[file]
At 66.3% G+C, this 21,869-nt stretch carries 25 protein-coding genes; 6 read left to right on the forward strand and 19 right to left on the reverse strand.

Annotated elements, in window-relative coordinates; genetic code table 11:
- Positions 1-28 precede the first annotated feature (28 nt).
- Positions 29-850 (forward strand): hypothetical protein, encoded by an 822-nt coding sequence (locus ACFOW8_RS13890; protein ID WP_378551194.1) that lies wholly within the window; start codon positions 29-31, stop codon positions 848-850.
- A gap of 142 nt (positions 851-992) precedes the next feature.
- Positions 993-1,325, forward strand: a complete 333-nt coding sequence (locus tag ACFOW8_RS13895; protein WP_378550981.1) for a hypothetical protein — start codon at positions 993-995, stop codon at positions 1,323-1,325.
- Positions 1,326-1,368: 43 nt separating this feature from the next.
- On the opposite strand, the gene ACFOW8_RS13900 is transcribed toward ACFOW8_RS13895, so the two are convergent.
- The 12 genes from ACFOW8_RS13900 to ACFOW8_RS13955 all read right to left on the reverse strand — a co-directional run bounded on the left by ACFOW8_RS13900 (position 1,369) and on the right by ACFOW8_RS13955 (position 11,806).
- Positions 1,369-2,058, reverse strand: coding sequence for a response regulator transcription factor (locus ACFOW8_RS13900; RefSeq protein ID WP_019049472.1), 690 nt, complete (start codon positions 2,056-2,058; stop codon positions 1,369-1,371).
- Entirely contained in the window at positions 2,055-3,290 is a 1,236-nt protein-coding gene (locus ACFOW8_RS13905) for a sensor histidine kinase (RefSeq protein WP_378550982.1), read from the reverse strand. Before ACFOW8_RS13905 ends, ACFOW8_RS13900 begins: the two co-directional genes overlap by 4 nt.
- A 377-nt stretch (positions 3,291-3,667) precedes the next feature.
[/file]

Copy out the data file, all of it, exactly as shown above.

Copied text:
At 66.3% G+C, this 21,869-nt stretch carries 25 protein-coding genes; 6 read left to right on the forward strand and 19 right to left on the reverse strand.

Annotated elements, in window-relative coordinates; genetic code table 11:
- Positions 1-28 precede the first annotated feature (28 nt).
- Positions 29-850 (forward strand): hypothetical protein, encoded by an 822-nt coding sequence (locus ACFOW8_RS13890; protein ID WP_378551194.1) that lies wholly within the window; start codon positions 29-31, stop codon positions 848-850.
- A gap of 142 nt (positions 851-992) precedes the next feature.
- Positions 993-1,325, forward strand: a complete 333-nt coding sequence (locus tag ACFOW8_RS13895; protein WP_378550981.1) for a hypothetical protein — start codon at positions 993-995, stop codon at positions 1,323-1,325.
- Positions 1,326-1,368: 43 nt separating this feature from the next.
- On the opposite strand, the gene ACFOW8_RS13900 is transcribed toward ACFOW8_RS13895, so the two are convergent.
- The 12 genes from ACFOW8_RS13900 to ACFOW8_RS13955 all read right to left on the reverse strand — a co-directional run bounded on the left by ACFOW8_RS13900 (position 1,369) and on the right by ACFOW8_RS13955 (position 11,806).
- Positions 1,369-2,058, reverse strand: coding sequence for a response regulator transcription factor (locus ACFOW8_RS13900; RefSeq protein ID WP_019049472.1), 690 nt, complete (start codon positions 2,056-2,058; stop codon positions 1,369-1,371).
- Entirely contained in the window at positions 2,055-3,290 is a 1,236-nt protein-coding gene (locus ACFOW8_RS13905) for a sensor histidine kinase (RefSeq protein WP_378550982.1), read from the reverse strand. Before ACFOW8_RS13905 ends, ACFOW8_RS13900 begins: the two co-directional genes overlap by 4 nt.
- A 377-nt stretch (positions 3,291-3,667) precedes the next feature.